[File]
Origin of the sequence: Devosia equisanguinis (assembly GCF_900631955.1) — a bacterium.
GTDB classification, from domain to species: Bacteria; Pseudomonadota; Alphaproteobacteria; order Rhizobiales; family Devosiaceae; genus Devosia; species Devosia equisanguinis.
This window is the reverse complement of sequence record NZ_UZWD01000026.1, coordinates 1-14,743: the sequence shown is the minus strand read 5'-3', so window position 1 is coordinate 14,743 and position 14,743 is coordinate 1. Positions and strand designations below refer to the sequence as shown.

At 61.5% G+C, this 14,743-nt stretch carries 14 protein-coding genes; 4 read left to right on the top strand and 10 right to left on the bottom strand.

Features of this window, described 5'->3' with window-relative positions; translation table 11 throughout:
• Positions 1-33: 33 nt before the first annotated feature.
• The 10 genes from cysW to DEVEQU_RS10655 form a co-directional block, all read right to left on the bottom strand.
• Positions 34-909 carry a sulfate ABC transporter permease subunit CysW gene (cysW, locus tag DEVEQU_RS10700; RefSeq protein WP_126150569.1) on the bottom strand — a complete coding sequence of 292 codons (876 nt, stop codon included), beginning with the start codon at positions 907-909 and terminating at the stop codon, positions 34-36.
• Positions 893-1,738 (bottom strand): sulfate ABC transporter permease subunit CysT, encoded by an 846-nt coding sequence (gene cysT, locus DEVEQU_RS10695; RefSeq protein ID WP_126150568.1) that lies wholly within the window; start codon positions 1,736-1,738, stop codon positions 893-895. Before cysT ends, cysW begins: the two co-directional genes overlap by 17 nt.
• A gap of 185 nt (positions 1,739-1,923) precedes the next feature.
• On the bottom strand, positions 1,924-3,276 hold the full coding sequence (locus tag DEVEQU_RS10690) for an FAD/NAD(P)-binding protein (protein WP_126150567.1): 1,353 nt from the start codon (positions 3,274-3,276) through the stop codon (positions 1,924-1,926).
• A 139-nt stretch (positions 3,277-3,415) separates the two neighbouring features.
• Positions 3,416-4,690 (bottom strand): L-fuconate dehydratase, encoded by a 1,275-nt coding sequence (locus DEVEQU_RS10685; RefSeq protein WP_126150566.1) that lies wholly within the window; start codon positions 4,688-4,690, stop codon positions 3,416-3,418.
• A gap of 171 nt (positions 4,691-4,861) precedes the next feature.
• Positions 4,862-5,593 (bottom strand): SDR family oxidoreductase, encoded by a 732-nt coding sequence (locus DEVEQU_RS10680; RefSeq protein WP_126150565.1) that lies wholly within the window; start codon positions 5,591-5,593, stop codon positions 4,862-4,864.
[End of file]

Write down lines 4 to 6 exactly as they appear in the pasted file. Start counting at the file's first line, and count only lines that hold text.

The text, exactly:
At 61.5% G+C, this 14,743-nt stretch carries 14 protein-coding genes; 4 read left to right on the top strand and 10 right to left on the bottom strand.

Features of this window, described 5'->3' with window-relative positions; translation table 11 throughout:
• Positions 1-33: 33 nt before the first annotated feature.